It’s been fun to see the Jaguar XJR-15 getting quite a bit of press and exposure these days. In many ways it was a truly ground-breaking car when it was launched back in 1991: the first road car with a carbon fibre tub and the first to crack the £500,000 (just under $1 mil back then) price point. The XJR-15 also had a short but interesting race history with plenty of drama (and smashed carbon fiber) in all of the events. Despite this it was treated like an unwanted stepson by Jaguar (the XJR-15 was developed and built by TWR which also built the winning Jaguar Le Mans cars) when launched due to the unfavourable comparisons it created for the XJ220. In fact, to this day, I don’t believe Jaguar officially acknowledges the XJR-15 as one of its own. While TWR was able to sell the officially 50 (I have also heard the real number was 53) car production run out quickly, almost all disappeared into private collections spread across the globe with quite a few ending up in Japan.
I first ran across the XJR-15 in an old magazine article back in 2006. The article didn’t have a lot of insights on the car, but it did have a few good pictures. I was instantly drawn to the clean flowing lines and decided to do a bit of further research on it. The more I learned the more intriguing it became. A video of Clarkson declaring it to be the worst handling car of all time cemented my interest. The challenge then became finding one that was up for sale. Given how few XJR-15s were built and their public profile, which was lower than Michael Dukakis’ by the late 00’s, this was not an easy task. I took over a year. The first one I did locate, SN 47 had led a hard life that included considerable time being stored in a shipping container and providing nourishment for the local rat population. This particular car was fitted with the 6 speed straight cut race gearbox which made it nearly undriveable on the road. My net takeaway after seeing this XJR-15, I badly wanted one, needed to find one in much better condition after seeing the estimate for the work needing to be done, and the 5 speed synchromesh road gearbox was a must. Two years later I finally found the right car.
A lot of auto magazines run greatest Analogue Supercars lists. It is interesting to see the different attributes that are highlighted as key to why any particular supercar is great. In reflecting back on my time with the XJR-15, I have been trying to understand the continued bond and fondness for the big V12 Jag. In terms of conclusions, first and foremost it is simply impossible to get more analogue than the XJR-15. And I quite like that. The gear shift in the XJR-15 is a beautifully crafted work of engineering art. It sits to the right of the driver, nestled in-between your right knee and the door. The stick rises about four inches out of a long dark metal tube. To change gears, you simply pivot your wrist and slide the bolt into the next gear with a distinctive metallic thump. The movements are slight but need to be incredibly precise. Miss and it all turns messy quickly, get it right and it rewards hugely. The flyweight three plate carbon clutch adds an additional challenge as you need to be quick and hit the precise bite point to keep progress swift and smooth.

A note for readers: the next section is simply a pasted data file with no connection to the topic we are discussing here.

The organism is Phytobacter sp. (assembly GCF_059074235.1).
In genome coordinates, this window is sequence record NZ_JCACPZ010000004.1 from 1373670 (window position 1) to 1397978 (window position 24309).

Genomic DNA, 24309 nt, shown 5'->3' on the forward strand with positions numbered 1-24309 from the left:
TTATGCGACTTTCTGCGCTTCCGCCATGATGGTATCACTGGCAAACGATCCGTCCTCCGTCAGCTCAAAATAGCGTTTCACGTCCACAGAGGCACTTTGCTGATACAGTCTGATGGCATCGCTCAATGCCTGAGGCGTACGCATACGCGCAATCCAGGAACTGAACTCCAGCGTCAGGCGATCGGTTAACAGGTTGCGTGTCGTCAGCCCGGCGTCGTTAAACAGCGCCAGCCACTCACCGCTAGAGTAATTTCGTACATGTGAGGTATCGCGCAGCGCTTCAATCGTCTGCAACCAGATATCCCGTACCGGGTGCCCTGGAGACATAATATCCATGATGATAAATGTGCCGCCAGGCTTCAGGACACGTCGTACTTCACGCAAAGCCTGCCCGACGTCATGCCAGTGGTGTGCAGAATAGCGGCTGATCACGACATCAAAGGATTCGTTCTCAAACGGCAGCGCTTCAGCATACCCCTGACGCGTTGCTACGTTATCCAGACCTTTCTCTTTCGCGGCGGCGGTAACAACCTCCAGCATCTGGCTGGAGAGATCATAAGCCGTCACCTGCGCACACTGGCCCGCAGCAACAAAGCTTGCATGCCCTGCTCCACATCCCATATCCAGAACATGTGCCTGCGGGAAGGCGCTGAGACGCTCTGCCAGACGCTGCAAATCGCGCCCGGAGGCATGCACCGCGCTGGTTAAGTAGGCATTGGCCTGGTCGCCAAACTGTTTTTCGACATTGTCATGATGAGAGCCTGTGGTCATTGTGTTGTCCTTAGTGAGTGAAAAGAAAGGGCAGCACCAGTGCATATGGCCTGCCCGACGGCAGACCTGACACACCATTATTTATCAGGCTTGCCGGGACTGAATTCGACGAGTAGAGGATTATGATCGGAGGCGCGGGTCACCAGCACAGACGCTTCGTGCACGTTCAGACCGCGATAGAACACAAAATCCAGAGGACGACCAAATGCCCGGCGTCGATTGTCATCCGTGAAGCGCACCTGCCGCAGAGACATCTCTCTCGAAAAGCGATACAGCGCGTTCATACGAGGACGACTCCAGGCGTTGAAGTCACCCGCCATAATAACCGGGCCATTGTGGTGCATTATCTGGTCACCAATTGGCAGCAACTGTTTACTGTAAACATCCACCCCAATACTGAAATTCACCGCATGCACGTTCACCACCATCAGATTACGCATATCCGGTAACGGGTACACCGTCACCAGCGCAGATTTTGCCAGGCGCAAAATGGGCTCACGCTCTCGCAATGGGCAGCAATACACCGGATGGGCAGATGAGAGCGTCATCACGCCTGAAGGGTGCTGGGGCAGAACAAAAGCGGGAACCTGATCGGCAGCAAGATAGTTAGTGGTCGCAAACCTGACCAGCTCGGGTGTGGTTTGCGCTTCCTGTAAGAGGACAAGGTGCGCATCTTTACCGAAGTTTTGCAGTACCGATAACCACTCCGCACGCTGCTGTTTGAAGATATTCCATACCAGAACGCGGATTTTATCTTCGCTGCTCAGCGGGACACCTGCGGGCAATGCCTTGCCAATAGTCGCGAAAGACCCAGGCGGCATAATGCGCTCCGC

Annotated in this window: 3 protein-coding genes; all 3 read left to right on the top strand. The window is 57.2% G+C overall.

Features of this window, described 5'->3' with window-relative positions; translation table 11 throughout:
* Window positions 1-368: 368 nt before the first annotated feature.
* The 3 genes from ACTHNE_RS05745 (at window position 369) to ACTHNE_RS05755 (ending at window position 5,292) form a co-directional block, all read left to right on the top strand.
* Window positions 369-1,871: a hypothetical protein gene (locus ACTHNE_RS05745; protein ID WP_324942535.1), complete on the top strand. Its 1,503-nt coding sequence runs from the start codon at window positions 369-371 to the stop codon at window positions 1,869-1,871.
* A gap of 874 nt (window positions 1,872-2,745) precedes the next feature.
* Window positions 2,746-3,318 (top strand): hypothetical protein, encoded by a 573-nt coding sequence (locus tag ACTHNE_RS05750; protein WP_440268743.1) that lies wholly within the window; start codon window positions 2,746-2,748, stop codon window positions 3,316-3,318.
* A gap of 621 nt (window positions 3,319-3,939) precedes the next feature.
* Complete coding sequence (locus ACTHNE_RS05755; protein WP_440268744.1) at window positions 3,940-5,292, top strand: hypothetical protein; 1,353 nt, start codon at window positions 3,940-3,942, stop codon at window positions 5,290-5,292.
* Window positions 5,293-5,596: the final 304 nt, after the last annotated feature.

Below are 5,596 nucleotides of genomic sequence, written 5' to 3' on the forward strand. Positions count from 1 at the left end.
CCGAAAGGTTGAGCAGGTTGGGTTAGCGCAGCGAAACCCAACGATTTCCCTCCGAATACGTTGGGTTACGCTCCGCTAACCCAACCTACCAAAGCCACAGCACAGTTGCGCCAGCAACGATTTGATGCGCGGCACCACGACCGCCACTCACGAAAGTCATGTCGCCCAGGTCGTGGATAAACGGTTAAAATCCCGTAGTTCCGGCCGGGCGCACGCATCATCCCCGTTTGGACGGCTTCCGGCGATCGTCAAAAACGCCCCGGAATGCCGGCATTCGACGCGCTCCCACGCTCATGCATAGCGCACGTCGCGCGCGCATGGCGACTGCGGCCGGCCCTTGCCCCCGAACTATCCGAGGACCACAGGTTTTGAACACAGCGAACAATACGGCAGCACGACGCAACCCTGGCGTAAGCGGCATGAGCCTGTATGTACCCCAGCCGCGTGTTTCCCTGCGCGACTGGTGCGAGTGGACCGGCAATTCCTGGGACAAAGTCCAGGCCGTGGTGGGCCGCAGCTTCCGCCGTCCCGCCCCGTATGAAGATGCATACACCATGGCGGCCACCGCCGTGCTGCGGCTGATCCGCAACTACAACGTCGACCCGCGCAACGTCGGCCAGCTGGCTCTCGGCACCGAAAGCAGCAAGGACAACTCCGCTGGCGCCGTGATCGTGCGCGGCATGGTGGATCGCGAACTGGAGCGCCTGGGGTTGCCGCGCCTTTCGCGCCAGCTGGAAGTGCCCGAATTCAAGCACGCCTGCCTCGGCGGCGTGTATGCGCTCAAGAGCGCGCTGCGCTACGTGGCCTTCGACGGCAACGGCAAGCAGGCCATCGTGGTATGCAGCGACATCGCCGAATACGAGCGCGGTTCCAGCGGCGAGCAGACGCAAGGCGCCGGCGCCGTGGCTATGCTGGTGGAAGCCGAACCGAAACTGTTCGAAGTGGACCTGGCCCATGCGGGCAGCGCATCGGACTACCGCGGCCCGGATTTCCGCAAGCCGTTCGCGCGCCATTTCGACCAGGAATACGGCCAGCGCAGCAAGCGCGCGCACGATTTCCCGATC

The XJR-15 really required skill to drive well. Over the course of my ownership, we moved from intimidation and terror to respected and familiar. In many ways, the XJR-15 made me a better driver. I got to a point where I was comfortable driving it in a wide range of conditions and situations. The comfort cruising in the XJR-15 might be genetic as my teenage son even took a nap in it during a drive up to Silverstone once. This was quite the feat as the XJR-15 is very very loud and has exactly zero sound deadening between the engine and drivers compartment. However, it is not the number of decibels that made the XJR-15 special, it is the range of sounds that would spring forth from the engine bay. Just coasting down the road, you could clearly hear the mechanical clinking of all twenty-four values, whirl of the chains, spinning of the driveshaft, engagement of each gear, and hum of the fuel pumps. The net impact is a feeling of being fully involved and engaged with everything the car is doing. Net net, the driving experience in this road legal Group C race car was simply unique. That created a permanent fondness and appeal that has lasted to this day.
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